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Demographics of Multi-Messenger Supermassive Black-Hole Binaries from the Illustris Cosmological Simulation (DSI-SRP)

Posted by on Sunday, August 15, 2021 in College of Arts and Science, Completed Research, DSI-SRP, DSI-Supported Research, Engineering, Natural and Life Sciences, School of Engineering.

This DSI-SRP fellowship funded Katharine (Katie) Cella to work in the laboratory of Professor Stephen Taylor in the Department of Physics and Astronomy during the summer of 2021. Katie is a senior with majors in Computer Science and Physics and a minors in Mathematics.

The project funded by this fellowship aimed to determine the properties of binary black hole systems that are most likely to be detected using multi-messenger astronomy, in other words detected by both their electromagnetic and gravitational wave radiation. Specifically, the project is focused on supermassive black hole binary systems that are detectable by the pulsar timing array and produce a variable electromagnetic signature due to the doppler shifting of the light from the gas surrounding the smaller of the two black holes. Doppler shifting is a relativistic effect caused by the large and changing observable velocity of the smaller black hole. Current observational astronomy does not yet have the sensitivity to detect this regime of gravitational waves, but is expected to soon. Thus, the data comes from the large hydrodynamical simulation, Illustris. Illustris simulates a cubic volume with a side length of 100 Mpc, which is much smaller than the size of the universe, and thus requires the use of a Gaussian Mixture Model to resample the simulated systems and multiple Monte Carlo draws to create appropriately sized realizations of the universe. Preliminary results show that over 100 realizations there is an average of less than 5 systems that were detectable in both gravitational waves and electromagnetic radiation, and an average of less than 1 with gravitational wave detection probability above 10%. Using the flux limit of the Legacy Survey of Space & Time (LSST) of the Vera Rubin Observatory the gravitational wave detectability was the limiting factor in the number of observable systems. Katie plans to continue to expand her work in her senior year to confirm results, include more models for electromagnetic detection, modify the models to account for eccentricity in the binary systems (right now they are all assumed to be circular), and to publish her work in a scientific research paper.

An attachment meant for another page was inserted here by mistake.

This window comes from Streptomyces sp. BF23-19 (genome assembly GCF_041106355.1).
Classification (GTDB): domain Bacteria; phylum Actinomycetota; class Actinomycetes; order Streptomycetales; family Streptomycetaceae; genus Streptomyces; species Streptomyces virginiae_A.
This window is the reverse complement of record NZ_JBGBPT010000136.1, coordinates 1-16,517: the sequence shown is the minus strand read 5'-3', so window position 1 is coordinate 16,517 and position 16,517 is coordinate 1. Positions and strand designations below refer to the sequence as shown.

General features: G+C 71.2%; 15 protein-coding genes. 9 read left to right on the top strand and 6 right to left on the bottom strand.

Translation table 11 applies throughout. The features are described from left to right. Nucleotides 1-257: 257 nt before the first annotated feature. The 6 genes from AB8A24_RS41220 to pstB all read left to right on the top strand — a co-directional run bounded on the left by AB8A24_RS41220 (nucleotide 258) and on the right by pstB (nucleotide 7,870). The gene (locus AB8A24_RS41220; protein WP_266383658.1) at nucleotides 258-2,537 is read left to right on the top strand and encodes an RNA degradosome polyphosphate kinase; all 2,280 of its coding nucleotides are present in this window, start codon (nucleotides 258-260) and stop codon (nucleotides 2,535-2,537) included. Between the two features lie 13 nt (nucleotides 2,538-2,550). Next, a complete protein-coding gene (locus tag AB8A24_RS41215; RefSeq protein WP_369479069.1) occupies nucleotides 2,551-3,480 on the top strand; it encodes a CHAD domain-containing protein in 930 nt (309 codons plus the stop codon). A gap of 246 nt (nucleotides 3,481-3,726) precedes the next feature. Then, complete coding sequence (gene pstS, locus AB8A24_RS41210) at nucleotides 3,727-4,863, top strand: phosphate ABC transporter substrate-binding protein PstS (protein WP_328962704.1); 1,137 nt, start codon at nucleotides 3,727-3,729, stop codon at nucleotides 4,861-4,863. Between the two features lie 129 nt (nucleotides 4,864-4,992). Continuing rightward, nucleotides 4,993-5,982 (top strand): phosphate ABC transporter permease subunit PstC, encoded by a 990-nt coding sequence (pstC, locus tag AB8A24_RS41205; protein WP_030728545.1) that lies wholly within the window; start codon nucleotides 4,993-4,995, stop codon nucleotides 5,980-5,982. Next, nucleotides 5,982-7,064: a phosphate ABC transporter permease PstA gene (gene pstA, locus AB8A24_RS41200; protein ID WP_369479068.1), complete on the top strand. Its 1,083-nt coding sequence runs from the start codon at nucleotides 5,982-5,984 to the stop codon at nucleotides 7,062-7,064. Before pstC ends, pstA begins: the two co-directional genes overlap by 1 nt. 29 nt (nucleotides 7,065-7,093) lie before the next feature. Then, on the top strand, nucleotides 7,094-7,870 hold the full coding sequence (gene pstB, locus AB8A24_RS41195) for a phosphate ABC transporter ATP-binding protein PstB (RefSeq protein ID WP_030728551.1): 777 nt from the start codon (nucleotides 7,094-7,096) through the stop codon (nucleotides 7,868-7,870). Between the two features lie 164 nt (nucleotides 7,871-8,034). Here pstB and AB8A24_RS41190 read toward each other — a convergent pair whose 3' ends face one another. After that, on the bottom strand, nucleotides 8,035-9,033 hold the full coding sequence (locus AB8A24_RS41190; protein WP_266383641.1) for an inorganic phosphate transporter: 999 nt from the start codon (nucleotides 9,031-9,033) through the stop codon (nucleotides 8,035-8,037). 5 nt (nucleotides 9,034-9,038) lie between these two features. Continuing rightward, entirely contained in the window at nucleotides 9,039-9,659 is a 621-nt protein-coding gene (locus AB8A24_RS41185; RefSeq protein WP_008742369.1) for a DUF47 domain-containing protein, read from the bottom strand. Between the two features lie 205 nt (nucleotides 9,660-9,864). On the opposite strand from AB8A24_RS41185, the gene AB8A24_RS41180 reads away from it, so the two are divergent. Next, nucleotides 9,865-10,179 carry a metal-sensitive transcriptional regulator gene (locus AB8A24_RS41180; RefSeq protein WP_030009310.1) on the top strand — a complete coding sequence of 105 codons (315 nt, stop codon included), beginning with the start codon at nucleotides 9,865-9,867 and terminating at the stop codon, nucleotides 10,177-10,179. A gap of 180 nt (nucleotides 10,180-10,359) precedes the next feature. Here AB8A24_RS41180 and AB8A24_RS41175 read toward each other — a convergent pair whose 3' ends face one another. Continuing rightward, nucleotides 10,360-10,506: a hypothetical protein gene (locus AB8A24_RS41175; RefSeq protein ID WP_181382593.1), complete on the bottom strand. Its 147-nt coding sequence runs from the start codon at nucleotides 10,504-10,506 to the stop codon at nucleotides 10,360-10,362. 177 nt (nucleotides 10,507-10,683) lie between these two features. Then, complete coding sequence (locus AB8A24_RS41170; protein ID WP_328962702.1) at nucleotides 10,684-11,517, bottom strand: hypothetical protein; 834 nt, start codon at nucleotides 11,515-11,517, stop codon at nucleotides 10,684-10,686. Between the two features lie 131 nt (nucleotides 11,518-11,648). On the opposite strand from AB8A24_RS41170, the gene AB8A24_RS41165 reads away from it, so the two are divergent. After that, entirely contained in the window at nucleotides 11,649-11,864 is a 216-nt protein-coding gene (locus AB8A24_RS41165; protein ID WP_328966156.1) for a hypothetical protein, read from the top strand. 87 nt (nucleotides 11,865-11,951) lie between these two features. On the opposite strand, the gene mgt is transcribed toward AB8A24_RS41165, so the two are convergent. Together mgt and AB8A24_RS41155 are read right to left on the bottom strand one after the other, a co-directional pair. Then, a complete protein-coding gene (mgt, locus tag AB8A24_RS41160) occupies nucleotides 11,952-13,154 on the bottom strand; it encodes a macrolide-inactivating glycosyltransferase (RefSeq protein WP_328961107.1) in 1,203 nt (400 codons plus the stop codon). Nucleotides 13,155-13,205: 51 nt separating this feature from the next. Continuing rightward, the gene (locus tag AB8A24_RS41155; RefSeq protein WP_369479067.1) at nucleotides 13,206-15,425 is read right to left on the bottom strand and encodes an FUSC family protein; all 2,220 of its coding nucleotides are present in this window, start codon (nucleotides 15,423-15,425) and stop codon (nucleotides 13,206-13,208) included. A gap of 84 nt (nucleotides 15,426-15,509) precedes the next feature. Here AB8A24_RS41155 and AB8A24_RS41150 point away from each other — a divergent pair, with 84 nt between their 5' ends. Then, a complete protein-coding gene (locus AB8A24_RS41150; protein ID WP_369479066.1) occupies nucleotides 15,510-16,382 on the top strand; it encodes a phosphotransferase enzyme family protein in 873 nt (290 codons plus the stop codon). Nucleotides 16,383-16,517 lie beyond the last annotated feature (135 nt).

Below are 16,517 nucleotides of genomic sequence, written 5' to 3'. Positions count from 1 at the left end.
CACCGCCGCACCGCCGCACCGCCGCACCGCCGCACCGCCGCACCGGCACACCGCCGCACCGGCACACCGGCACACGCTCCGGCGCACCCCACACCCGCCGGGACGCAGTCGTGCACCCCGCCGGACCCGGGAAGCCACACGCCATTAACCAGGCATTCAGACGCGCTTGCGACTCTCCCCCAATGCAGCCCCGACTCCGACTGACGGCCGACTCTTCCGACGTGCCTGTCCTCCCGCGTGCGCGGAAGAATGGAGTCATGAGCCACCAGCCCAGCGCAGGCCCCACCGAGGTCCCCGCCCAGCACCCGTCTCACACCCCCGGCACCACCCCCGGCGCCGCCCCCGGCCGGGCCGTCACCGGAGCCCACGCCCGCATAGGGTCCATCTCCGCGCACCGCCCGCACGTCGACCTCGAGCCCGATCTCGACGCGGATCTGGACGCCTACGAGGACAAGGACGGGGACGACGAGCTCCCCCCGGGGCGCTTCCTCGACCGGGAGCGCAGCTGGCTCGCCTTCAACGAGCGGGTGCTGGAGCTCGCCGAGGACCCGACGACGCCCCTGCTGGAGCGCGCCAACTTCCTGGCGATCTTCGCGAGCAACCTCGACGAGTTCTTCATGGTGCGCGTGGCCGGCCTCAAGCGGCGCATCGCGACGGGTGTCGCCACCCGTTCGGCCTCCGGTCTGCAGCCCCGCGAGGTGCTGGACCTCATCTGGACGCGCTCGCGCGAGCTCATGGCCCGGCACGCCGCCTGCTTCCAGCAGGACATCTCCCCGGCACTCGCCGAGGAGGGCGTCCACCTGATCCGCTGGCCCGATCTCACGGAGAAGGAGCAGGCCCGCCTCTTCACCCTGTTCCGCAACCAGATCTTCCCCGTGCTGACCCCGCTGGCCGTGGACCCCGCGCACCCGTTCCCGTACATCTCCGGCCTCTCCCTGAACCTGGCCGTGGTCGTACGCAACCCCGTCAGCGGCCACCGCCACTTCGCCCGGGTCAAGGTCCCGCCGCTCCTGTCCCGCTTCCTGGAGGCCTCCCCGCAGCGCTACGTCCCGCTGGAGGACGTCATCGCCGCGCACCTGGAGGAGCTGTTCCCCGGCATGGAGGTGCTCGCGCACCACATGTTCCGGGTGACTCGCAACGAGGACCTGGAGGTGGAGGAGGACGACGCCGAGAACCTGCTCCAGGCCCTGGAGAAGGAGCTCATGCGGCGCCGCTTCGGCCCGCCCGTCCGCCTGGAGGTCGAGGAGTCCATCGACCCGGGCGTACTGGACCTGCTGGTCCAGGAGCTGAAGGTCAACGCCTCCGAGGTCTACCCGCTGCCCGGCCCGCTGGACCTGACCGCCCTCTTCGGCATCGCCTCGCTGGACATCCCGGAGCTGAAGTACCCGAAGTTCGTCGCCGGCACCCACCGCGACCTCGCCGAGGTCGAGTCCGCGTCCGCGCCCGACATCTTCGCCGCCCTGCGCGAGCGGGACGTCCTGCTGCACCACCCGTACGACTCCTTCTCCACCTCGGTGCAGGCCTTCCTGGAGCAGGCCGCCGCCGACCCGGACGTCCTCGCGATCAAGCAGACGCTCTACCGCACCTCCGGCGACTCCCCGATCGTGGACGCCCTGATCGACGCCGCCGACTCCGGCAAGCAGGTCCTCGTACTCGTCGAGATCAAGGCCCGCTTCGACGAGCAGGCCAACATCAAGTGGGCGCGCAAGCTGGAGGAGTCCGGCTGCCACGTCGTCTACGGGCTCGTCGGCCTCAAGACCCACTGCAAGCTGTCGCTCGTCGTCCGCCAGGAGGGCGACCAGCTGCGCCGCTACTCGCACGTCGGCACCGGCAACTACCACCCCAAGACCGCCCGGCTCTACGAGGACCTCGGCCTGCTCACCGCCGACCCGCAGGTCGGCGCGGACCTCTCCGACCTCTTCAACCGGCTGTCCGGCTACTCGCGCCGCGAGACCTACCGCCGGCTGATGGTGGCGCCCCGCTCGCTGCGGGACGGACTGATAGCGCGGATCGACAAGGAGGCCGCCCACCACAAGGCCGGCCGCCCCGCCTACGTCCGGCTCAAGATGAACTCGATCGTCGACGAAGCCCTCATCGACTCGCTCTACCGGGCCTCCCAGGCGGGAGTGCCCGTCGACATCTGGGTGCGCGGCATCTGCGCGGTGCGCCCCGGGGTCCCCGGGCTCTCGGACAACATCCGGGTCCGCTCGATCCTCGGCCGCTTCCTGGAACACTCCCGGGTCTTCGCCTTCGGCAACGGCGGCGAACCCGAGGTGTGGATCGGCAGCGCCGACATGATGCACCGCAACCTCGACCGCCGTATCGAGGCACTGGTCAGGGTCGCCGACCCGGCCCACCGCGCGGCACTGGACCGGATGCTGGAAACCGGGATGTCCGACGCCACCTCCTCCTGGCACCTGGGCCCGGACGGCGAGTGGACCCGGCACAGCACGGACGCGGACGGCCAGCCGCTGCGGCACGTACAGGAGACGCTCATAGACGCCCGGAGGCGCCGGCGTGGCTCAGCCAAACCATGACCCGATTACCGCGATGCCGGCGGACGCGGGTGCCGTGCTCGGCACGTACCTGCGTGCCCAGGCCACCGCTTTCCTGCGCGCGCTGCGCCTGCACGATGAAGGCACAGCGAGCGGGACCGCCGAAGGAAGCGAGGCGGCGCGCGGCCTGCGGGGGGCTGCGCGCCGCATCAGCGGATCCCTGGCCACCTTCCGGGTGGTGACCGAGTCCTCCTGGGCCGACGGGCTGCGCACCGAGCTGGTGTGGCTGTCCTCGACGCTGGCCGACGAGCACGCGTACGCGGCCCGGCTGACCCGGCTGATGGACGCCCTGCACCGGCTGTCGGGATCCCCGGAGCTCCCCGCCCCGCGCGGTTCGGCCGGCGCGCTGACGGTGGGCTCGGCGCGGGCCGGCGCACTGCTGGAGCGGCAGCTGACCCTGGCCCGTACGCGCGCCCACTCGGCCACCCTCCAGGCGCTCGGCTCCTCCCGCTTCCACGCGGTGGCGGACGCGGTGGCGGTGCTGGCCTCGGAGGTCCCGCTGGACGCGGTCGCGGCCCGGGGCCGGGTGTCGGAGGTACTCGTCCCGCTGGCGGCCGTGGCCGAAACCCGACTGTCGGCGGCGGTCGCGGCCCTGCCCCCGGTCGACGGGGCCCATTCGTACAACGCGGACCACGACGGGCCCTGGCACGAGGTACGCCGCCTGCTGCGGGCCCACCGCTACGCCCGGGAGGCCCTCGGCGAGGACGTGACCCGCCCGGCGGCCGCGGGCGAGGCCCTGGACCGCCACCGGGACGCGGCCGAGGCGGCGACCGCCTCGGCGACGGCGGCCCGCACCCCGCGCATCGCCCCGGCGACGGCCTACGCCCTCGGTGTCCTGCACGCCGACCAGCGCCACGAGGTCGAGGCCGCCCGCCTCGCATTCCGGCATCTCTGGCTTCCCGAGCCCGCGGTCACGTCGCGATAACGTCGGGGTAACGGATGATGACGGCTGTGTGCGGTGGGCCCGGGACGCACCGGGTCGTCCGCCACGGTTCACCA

In addition to receiving support through a DSI-SRP fellowship, this project was supported and facilitated by the DSI Data Science Team through their regular summer workshops and demo sessions.

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